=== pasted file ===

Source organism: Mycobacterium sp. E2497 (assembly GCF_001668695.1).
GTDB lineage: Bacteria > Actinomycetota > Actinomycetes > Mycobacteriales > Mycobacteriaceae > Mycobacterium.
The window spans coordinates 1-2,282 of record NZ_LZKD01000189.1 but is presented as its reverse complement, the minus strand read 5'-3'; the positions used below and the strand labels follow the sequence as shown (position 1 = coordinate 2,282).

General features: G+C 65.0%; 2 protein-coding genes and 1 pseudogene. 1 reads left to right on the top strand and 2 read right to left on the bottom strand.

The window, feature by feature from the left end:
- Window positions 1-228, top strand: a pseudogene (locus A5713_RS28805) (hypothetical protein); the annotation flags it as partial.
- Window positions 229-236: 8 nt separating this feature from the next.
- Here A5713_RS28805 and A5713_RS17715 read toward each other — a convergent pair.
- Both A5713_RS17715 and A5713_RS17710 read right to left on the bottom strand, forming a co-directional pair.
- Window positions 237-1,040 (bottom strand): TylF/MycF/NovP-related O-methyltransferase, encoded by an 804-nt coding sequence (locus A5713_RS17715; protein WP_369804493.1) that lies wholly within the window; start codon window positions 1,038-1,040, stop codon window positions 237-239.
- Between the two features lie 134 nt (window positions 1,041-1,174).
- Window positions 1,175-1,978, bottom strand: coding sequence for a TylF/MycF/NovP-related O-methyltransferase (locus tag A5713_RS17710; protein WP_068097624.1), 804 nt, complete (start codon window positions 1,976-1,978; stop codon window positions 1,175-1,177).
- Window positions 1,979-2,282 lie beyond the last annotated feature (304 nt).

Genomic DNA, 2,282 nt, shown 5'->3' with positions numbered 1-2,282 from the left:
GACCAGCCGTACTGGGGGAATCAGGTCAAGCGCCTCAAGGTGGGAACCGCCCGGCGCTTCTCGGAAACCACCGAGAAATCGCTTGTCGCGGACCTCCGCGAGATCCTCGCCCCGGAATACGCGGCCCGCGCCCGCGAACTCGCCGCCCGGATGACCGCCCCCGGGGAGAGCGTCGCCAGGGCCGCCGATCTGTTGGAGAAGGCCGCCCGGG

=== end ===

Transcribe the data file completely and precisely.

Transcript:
Source organism: Mycobacterium sp. E2497 (assembly GCF_001668695.1).
GTDB lineage: Bacteria > Actinomycetota > Actinomycetes > Mycobacteriales > Mycobacteriaceae > Mycobacterium.
The window spans coordinates 1-2,282 of record NZ_LZKD01000189.1 but is presented as its reverse complement, the minus strand read 5'-3'; the positions used below and the strand labels follow the sequence as shown (position 1 = coordinate 2,282).

General features: G+C 65.0%; 2 protein-coding genes and 1 pseudogene. 1 reads left to right on the top strand and 2 read right to left on the bottom strand.

The window, feature by feature from the left end:
- Window positions 1-228, top strand: a pseudogene (locus A5713_RS28805) (hypothetical protein); the annotation flags it as partial.
- Window positions 229-236: 8 nt separating this feature from the next.
- Here A5713_RS28805 and A5713_RS17715 read toward each other — a convergent pair.
- Both A5713_RS17715 and A5713_RS17710 read right to left on the bottom strand, forming a co-directional pair.
- Window positions 237-1,040 (bottom strand): TylF/MycF/NovP-related O-methyltransferase, encoded by an 804-nt coding sequence (locus A5713_RS17715; protein WP_369804493.1) that lies wholly within the window; start codon window positions 1,038-1,040, stop codon window positions 237-239.
- Between the two features lie 134 nt (window positions 1,041-1,174).
- Window positions 1,175-1,978, bottom strand: coding sequence for a TylF/MycF/NovP-related O-methyltransferase (locus tag A5713_RS17710; protein WP_068097624.1), 804 nt, complete (start codon window positions 1,976-1,978; stop codon window positions 1,175-1,177).
- Window positions 1,979-2,282 lie beyond the last annotated feature (304 nt).

Genomic DNA, 2,282 nt, shown 5'->3' with positions numbered 1-2,282 from the left:
GACCAGCCGTACTGGGGGAATCAGGTCAAGCGCCTCAAGGTGGGAACCGCCCGGCGCTTCTCGGAAACCACCGAGAAATCGCTTGTCGCGGACCTCCGCGAGATCCTCGCCCCGGAATACGCGGCCCGCGCCCGCGAACTCGCCGCCCGGATGACCGCCCCCGGGGAGAGCGTCGCCAGGGCCGCCGATCTGTTGGAGAAGGCCGCCCGGG